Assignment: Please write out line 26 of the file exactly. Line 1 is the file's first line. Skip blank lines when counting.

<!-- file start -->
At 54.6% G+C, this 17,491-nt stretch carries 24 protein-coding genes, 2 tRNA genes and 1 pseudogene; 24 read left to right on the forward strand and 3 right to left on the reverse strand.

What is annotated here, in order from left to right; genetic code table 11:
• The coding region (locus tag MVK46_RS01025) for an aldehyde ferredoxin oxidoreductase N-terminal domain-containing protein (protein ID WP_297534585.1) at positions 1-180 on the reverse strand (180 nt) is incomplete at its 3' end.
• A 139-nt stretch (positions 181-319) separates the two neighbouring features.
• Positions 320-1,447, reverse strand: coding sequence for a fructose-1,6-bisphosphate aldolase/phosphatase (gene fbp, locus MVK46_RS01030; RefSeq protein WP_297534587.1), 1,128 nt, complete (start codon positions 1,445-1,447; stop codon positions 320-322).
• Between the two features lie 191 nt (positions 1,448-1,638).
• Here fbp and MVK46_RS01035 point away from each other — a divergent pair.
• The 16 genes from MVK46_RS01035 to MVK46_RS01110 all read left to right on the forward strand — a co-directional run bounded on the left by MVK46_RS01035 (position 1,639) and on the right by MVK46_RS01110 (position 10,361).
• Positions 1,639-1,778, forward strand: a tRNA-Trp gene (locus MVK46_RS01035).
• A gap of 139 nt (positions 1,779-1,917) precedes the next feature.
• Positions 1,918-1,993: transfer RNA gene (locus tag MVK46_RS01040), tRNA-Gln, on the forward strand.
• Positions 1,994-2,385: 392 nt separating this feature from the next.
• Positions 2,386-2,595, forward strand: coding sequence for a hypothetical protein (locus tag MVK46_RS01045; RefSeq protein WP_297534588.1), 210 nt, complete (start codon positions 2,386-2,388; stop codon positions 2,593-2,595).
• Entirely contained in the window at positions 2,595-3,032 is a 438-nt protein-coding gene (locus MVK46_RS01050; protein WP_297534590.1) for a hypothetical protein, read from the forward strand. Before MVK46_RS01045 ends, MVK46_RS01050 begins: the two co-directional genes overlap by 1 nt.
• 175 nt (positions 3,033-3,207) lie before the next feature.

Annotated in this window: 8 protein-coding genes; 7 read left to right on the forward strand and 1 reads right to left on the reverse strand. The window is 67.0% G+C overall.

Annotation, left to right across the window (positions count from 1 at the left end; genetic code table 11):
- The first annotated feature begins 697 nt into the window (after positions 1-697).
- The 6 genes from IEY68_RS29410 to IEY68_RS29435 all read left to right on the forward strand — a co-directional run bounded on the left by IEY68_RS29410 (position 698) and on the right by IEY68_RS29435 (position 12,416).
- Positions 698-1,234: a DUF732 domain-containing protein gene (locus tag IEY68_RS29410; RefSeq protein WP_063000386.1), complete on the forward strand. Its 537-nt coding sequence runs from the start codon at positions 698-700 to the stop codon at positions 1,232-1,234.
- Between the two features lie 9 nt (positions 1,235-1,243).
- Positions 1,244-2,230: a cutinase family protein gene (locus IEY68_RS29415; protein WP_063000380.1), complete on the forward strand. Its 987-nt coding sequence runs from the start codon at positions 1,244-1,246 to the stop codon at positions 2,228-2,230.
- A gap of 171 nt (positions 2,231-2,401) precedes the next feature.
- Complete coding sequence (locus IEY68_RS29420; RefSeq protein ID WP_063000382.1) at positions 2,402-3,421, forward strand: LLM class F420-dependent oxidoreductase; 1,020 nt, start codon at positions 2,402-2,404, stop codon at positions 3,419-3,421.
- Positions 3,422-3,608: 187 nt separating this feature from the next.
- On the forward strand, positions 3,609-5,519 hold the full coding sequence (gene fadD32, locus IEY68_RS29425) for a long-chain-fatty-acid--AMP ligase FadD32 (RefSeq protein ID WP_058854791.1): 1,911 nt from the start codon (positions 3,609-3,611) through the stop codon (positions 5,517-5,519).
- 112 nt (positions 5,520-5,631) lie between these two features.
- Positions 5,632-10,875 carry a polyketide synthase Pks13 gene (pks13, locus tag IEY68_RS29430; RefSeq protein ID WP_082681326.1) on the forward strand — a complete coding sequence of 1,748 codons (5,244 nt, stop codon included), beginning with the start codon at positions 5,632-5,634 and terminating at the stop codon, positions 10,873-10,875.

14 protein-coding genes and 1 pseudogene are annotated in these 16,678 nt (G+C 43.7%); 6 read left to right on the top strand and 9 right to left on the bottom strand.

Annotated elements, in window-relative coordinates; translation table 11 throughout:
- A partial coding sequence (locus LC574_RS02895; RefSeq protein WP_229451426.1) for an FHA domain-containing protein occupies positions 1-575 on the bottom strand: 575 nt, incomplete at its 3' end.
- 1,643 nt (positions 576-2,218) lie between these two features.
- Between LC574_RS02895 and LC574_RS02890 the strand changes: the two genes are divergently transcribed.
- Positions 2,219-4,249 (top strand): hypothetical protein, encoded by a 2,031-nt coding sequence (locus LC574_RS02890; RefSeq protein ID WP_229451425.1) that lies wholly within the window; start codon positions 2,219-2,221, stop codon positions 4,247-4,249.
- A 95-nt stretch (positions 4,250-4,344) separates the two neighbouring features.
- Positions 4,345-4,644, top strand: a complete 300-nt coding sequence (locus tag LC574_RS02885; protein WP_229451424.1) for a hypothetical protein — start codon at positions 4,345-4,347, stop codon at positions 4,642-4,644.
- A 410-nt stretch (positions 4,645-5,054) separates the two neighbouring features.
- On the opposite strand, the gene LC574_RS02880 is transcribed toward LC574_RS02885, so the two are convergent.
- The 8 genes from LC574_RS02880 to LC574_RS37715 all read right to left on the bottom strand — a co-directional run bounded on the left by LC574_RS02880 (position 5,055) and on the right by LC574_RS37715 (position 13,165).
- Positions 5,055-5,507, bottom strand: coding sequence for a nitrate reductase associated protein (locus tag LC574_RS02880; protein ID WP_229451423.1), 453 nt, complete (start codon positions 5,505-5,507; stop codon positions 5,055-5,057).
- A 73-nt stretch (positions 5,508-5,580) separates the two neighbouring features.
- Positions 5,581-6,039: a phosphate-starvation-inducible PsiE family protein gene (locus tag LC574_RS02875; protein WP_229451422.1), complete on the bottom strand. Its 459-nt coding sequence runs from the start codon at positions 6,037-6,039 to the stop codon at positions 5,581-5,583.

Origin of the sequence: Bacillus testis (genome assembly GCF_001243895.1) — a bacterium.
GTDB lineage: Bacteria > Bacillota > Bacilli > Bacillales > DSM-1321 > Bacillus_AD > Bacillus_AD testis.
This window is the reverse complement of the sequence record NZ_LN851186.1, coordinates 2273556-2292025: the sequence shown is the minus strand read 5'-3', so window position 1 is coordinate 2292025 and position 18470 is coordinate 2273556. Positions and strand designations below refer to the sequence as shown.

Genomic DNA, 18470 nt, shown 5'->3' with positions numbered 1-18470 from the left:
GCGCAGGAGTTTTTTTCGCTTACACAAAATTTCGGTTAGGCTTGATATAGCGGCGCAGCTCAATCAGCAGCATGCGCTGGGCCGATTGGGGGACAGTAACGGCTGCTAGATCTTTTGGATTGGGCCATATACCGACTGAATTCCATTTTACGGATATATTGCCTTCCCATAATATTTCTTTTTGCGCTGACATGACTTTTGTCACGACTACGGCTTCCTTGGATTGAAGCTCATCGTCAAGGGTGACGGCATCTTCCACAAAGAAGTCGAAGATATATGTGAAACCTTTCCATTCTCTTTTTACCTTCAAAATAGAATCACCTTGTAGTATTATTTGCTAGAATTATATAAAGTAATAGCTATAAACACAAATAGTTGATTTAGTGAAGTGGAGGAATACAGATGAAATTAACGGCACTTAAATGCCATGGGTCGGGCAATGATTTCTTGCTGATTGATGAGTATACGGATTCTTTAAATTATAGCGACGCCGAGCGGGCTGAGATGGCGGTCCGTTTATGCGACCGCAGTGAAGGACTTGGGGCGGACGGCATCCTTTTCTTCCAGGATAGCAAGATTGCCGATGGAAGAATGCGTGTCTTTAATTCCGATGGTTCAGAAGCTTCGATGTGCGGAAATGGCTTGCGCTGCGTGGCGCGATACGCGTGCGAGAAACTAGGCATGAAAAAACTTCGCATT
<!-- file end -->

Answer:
- On the forward strand, positions 3,609-5,519 hold the full coding sequence (gene fadD32, locus IEY68_RS29425) for a long-chain-fatty-acid--AMP ligase FadD32 (RefSeq protein ID WP_058854791.1): 1,911 nt from the start codon (positions 3,609-3,611) through the stop codon (positions 5,517-5,519).